The 5 most painful words in the universe are not: "I don't love you anymore."

The 5 most painful words in the universe are: "Your book's out of print."

Let's suppose that the love affair between publisher and author is over. The book has stopped selling, if indeed it ever did. The publisher has had its way with the book and is now done with it. Like lovers in other situations, the publisher only wants OUT. What happens now?

Depending upon the terms of the agreement between author and publisher, the author may have the right to reacquire the rights to the book along with any copies of the book then in existence. If, on the other hand, the author made an outright grant of all rights without reserving these reacquisition rights, the author may not have the contractual right to reacquire those books. There may exist a statutory right of termination of a transfer that is provided in the Copyright Act, as amended. It is complicated in its operation and you should consult with an attorney if you feel this is your situation. It is, however, not something I wish to cover in this article.

Assuming that there is some contractual right of reacquisition, there are a number of issues that present themselves at this point, some of which may be resolved by the contract and some may not. Usually, these issues are kicked off when the publisher declares the book to be "out of print." At that time, there is usually some window of time during which the author must exercise her or his rights to reacquire the book and the rights in that book. If the author fails to exercise such rights, the publisher may then sell any remaining inventory to a remainder dealer, someone who buys the out of print books and then finds a cheap market to dispose of that inventory. The author may or may not be entitled to receive a royalty on such remainder sales. It depends upon the contractual provisions.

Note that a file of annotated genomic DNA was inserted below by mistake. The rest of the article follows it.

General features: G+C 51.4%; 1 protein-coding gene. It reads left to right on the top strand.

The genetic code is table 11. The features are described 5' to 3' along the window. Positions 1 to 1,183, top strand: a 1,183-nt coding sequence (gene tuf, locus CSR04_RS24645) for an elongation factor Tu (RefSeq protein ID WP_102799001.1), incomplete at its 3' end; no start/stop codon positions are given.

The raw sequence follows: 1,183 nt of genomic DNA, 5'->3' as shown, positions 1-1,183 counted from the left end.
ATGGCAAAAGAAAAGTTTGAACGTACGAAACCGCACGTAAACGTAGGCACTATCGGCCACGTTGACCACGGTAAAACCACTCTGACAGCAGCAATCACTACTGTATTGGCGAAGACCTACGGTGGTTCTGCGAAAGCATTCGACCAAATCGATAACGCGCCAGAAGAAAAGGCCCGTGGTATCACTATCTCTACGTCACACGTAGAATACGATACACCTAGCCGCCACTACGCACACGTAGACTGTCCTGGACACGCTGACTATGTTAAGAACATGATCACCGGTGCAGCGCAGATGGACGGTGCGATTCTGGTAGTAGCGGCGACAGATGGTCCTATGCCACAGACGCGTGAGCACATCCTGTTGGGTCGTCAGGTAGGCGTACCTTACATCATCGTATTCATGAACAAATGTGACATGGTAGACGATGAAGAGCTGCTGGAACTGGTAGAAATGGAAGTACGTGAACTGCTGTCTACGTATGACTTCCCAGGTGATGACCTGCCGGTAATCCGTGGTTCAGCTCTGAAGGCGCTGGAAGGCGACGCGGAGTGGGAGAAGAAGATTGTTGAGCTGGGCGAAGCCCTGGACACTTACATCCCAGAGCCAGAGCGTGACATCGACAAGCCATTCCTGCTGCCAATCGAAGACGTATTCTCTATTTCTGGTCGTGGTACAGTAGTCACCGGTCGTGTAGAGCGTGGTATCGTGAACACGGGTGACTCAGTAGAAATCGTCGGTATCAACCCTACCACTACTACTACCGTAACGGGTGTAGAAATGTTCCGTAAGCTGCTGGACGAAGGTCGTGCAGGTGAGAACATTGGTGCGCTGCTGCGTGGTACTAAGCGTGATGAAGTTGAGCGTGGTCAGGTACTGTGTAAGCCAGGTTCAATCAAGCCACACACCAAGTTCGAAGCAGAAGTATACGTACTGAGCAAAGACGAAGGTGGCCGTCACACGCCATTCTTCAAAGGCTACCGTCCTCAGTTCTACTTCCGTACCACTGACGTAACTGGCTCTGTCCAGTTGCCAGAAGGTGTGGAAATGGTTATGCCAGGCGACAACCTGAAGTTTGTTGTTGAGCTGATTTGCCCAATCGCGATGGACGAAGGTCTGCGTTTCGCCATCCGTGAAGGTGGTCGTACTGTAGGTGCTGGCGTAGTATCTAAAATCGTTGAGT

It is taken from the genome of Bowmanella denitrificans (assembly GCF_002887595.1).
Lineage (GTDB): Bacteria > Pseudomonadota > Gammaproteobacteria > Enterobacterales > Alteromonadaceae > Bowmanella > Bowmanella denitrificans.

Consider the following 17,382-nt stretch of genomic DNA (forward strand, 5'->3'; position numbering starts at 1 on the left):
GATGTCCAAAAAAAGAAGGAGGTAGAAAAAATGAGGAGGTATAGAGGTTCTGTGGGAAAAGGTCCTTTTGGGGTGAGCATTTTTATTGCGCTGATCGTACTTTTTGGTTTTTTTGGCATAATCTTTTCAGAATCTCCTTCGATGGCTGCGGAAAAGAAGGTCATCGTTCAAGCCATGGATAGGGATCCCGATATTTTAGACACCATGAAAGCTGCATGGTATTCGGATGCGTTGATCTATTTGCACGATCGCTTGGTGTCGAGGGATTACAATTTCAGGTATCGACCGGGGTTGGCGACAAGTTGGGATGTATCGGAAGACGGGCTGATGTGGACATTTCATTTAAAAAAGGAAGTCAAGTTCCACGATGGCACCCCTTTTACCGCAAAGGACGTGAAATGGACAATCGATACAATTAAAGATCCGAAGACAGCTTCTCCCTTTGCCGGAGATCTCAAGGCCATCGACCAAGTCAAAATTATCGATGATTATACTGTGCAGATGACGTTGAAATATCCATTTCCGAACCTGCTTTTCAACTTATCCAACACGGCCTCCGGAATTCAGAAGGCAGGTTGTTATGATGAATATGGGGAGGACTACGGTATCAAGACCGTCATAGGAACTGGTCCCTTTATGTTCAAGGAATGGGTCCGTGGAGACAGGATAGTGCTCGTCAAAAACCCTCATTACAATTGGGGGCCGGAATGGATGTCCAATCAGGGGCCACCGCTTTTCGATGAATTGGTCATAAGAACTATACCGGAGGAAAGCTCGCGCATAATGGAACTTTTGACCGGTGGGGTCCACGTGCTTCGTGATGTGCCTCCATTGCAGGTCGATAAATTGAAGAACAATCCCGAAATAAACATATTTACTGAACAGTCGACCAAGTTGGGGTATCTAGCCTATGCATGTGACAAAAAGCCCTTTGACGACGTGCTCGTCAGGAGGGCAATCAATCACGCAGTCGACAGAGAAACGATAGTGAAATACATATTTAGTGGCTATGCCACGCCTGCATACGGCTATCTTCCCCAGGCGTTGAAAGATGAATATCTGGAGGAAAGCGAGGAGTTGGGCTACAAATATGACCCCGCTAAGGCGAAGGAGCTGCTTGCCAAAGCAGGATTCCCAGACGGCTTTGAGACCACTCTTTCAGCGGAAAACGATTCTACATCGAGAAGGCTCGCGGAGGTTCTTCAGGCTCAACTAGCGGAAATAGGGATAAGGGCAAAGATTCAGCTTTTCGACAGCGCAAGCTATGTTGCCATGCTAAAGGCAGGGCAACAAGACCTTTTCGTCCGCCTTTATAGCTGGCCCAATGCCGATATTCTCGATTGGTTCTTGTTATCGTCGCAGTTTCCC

If not covered in specifics by the publishing agreement, the author and publisher should, in their discussions, reach agreement on the following provisions:

The Cost of Reacquisition.

The Reversion of the Copyright. Representations and Warranties. Who Owns the Cover and Other Art? A List of Any Back Orders. A List of All Outstanding Third Party Licenses. Continuation of Obligation.


These are some but not all of the open and negotiable items to be covered when the parties stop working together as publisher and author. Care should be paid to each of these issues from both parties' standpoint since both parties stand to win and lose from the transaction.

Under any circumstances however, the author ought not to mistake "Your book's out of print" for "I don't love you anymore." They do not mean the same thing.

© 1996 Ivan Hoffman


This article is not intended as a substitute for legal advice. The specific facts that apply to your matter may make the outcome different than would be anticipated by you. You should consult with an attorney familiar with the issues and the laws.


No portion of this article may be copied, retransmitted, reposted, duplicated or otherwise used without the express written approval of the author.



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